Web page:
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Biodegradable polymeric vesicles containing magnetic nanoparticles, quantum dots and anticancer drugs for drug delivery and imaging
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2014 (English)In: Biomaterials, ISSN 0142-9612, E-ISSN 1878-5905, Vol. 35, no 12, 3885-3894 p.Article in journal (Refereed) Published
Abstract [en]

We have developed biodegradable polymeric vesicles as a nanocarrier system for multimodal bioimaging and anticancer drug delivery. The poly(lactic-co-glycolic acid) (PLGA) vesicles were fabricated by encapsulating inorganic imaging agents of superparamagnetic iron oxide nanoparticles (SPION), manganese-doped zinc sulfide (Mn:ZnS) quantum dots (QDs) and the anticancer drug busulfan into PLGA nanoparticles via an emulsion-evaporation method. T-2(*)-weighted magnetic resonance imaging (MRI) of PLGA-SPION-Mn:ZnS phantoms exhibited enhanced negative contrast with r(2)(*) relaxivity of approximately 523 s(-1) mM(-1) Fe. Murine macrophage (J774A) cellular uptake of PLGA vesicles started fluorescence imaging at 2 h and reached maximum intensity at 24 h incubation. The drug delivery ability of PLGA vesicles was demonstrated in vitro by release of busulfan. PLGA vesicle degradation was studied in vitro, showing that approximately 32% was degraded into lactic and glycolic acid over a period of 5 weeks. The biodistribution of PLGA vesicles was investigated in vivo by MRI in a rat model. Change of contrast in the liver could be visualized by MRI after 7 min and maximal signal loss detected after 4 h post-injection of PLGA vesicles. Histological studies showed that the presence of PLGA vesicles in organs was shifted from the lungs to the liver and spleen over time.

Place, publisher, year, edition, pages
2014. Vol. 35, no 12, 3885-3894 p.
Keyword [en]
Biodegradable polymer, Multifunctional nanoparticles, Anticancer drug delivery, Busulfan, Fluorescence imaging, Magnetic resonance imaging
National Category
Biomaterials Science
URN: urn:nbn:se:kth:diva-144352DOI: 10.1016/j.biomaterials.2014.01.041ISI: 000332431700017ScopusID: 2-s2.0-84893816633OAI: diva2:713442
Swedish Cancer Society

QC 20140423

Available from: 2014-04-23 Created: 2014-04-22 Last updated: 2016-05-16Bibliographically approved
In thesis
1. Synthesis of Polymeric Nanocomposites for Drug Delivery and Bioimaging
Open this publication in new window or tab >>Synthesis of Polymeric Nanocomposites for Drug Delivery and Bioimaging
2016 (English)Licentiate thesis, comprehensive summary (Other academic)
Abstract [en]

Nanomaterials have gained great attention for biomedical applications due to their extraordinary physico-chemical and biological properties. The current dissertation presents the design and development of multifunctional nanoparticles for molecular imaging and controlled drug delivery applications which include biodegradable polymeric nanoparticles, superparamagnetic iron oxide nanoparticles (SPION)/polymeric nanocomposite for magnetic resonance imaging (MRI) and drug delivery, manganese-doped zinc sulfide (Mn:ZnS) quantum dots (QDs)/ SPION/ polymeric nanocomposites for fluorescence imaging, MRI and drug delivery.Bioimaging is an important function of multifunctional nanoparticles in this thesis. Imaging probes were made of SPION and Mn:ZnS QDs for in vitro and in vivo imaging. The SPION have been prepared through a high temperature decomposition method to be used as MRI contrast agent. SPION and Mn:ZnS were encapsulated into poly (lactic-co-glycolic) acid (PLGA) nanoparticles during the particles formation. The hydrophobic model drug, busulphan, was loaded in the PLGA vesicles in the composite particles. T2*-weighted MRI of SPION-Mn:ZnS-PLGA phantoms exhibited enhanced negative contrast with r2* relaxivity of 523 mM-1 s-1. SPION-Mn:ZnS-PLGA-NPs have been successfully applied to enhance the contrast of liver in rat model.The biodegradable and biocompatible poly (ethylene glycol)-co-poly (caprolactone) (PEG-PCL) was used as matrix materials for polymeric nanoparticles -based drug delivery system. The PEG-PCL nanoparticles have been constructed to encapsulate SPION and therapeutic agent. The encapsulation efficiency of busulphan was found to be ~ 83 %. PEG-PCL nanoparticles showed a sustained release of the loaded busulphan over a period of 10 h. The SPION-PEG-PCL phantoms showed contrast enhancement in T2*-weighted MRI. Fluorescein-labeled PEG-PCL nanoparticles have been observed in the cytoplasm of the murine macrophage cells (J774A) by fluorescence microscopy. Around 100 % cell viability were noticed for PEG-PCL nanoparticles when incubated with HL60 cell line. The in vivo biodistribution of fluorescent tagged PEG-PCL nanoparticles demonstrated accumulation of PEG-PCL nanoparticles in different tissues including lungs, spleen, liver and kidneys after intravenous administration.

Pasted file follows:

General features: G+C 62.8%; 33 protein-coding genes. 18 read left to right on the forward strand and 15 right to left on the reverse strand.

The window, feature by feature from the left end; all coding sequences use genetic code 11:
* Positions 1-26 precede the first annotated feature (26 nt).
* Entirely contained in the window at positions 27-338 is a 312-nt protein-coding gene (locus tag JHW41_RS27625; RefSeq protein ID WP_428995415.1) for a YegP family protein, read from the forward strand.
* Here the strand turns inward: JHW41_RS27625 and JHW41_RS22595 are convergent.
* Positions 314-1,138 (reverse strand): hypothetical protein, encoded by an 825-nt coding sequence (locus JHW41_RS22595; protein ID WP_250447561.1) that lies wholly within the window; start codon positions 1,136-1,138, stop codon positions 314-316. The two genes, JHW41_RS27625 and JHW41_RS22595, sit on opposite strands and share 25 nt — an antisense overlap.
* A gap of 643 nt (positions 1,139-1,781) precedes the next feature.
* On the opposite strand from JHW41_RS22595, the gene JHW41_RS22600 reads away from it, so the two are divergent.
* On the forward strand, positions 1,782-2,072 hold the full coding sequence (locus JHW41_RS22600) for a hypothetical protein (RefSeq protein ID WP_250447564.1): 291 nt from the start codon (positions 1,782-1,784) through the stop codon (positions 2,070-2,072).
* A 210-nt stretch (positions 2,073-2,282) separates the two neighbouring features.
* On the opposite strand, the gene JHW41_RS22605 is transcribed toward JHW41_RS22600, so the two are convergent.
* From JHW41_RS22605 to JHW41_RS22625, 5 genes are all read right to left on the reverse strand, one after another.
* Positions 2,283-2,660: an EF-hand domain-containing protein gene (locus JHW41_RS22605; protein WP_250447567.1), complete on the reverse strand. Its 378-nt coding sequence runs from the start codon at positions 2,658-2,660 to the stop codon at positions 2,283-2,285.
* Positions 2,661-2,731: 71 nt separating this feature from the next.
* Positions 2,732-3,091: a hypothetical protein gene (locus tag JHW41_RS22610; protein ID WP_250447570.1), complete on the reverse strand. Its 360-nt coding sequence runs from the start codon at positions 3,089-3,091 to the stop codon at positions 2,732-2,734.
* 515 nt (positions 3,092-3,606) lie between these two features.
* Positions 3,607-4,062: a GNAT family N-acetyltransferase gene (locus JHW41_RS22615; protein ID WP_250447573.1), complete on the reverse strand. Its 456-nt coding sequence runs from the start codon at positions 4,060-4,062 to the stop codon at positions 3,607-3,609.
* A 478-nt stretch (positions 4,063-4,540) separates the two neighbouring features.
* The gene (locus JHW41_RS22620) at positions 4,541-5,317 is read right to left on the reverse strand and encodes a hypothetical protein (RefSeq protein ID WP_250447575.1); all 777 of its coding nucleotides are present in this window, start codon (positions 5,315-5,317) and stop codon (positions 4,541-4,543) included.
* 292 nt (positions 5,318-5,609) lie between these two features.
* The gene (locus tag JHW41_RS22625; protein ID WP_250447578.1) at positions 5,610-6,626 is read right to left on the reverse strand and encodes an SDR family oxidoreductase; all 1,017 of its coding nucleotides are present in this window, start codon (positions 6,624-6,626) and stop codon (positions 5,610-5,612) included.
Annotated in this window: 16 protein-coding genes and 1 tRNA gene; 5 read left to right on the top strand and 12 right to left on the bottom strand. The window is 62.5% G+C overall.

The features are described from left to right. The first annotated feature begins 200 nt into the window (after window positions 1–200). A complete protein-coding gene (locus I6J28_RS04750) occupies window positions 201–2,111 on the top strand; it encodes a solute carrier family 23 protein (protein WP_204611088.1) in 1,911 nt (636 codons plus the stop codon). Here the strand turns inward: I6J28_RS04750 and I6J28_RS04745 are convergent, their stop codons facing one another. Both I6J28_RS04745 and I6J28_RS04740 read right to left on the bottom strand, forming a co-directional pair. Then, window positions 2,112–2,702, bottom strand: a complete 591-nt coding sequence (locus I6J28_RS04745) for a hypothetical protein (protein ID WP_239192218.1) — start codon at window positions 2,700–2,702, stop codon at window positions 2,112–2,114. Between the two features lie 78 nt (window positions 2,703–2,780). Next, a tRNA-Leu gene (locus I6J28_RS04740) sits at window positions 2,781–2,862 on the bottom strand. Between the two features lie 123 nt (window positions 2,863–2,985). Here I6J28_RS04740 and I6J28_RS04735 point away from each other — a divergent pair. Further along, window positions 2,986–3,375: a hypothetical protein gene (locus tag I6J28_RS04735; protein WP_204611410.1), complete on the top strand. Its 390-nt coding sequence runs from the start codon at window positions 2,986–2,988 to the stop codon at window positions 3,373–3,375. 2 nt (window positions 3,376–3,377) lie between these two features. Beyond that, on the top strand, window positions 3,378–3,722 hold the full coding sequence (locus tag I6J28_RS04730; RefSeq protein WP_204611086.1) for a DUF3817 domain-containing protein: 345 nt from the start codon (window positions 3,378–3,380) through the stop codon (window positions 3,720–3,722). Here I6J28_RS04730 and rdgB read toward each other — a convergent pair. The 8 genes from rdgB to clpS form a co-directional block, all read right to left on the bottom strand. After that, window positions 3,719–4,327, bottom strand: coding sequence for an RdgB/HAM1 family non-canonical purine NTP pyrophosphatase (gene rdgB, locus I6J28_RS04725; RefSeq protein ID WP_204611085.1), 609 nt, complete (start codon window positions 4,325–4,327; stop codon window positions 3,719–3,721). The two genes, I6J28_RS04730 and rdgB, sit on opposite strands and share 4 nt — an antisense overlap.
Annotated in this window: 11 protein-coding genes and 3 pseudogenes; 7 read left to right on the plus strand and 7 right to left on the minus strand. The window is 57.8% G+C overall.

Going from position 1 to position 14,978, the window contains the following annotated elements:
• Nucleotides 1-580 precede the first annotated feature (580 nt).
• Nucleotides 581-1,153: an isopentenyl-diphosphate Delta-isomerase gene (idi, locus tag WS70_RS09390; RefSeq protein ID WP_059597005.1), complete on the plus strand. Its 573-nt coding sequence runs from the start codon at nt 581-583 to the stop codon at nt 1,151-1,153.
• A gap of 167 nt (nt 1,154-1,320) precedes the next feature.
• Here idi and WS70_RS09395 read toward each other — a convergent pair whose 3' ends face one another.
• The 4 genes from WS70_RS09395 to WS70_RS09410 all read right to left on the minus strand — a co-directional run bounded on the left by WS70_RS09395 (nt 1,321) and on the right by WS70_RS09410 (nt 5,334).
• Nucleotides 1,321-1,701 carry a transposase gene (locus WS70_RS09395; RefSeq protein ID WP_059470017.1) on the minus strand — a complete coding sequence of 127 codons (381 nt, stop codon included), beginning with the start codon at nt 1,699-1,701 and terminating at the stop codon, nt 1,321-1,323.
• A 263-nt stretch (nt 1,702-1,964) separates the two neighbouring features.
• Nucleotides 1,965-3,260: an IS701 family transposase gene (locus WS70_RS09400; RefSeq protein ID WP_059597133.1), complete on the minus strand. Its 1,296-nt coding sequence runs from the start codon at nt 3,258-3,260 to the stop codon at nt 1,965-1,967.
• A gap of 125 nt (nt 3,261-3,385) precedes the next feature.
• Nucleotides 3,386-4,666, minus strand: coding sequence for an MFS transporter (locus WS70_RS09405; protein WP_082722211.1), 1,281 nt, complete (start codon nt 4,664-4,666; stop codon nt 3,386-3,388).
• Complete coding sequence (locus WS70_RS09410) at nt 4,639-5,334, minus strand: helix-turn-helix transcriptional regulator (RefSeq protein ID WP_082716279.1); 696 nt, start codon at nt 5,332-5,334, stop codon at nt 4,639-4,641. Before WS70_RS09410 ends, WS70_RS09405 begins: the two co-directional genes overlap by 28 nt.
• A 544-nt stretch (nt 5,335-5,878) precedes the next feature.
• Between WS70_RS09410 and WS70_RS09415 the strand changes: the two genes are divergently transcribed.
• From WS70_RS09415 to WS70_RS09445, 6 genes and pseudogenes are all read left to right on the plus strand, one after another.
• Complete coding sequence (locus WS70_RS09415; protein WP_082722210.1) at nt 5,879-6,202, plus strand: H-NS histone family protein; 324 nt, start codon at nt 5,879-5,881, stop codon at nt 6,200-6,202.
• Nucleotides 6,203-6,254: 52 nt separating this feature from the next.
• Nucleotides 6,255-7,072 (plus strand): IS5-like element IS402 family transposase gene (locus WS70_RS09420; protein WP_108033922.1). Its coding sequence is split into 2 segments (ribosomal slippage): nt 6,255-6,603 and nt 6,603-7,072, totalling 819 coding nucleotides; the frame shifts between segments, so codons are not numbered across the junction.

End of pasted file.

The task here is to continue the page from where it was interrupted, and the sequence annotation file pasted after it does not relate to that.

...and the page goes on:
Place, publisher, year, edition, pages
KTH Royal Institute of Technology, 2016. 42 p.
Biodegradable polymers, SPION, QDs, drug delivery, cytotoxicity, MRI, in vivo fluorescence imaging, biodistribution
National Category
Electrical Engineering, Electronic Engineering, Information Engineering
Research subject
urn:nbn:se:kth:diva-186300 (URN)978-91-7595-930-6 (ISBN)
2016-06-10, Sal C, Isafjordsgatan 26, Kista, Stockholm, 10:00 (English)

QC 20160516

Available from: 2016-05-16 Created: 2016-05-09 Last updated: 2016-05-17Bibliographically approved

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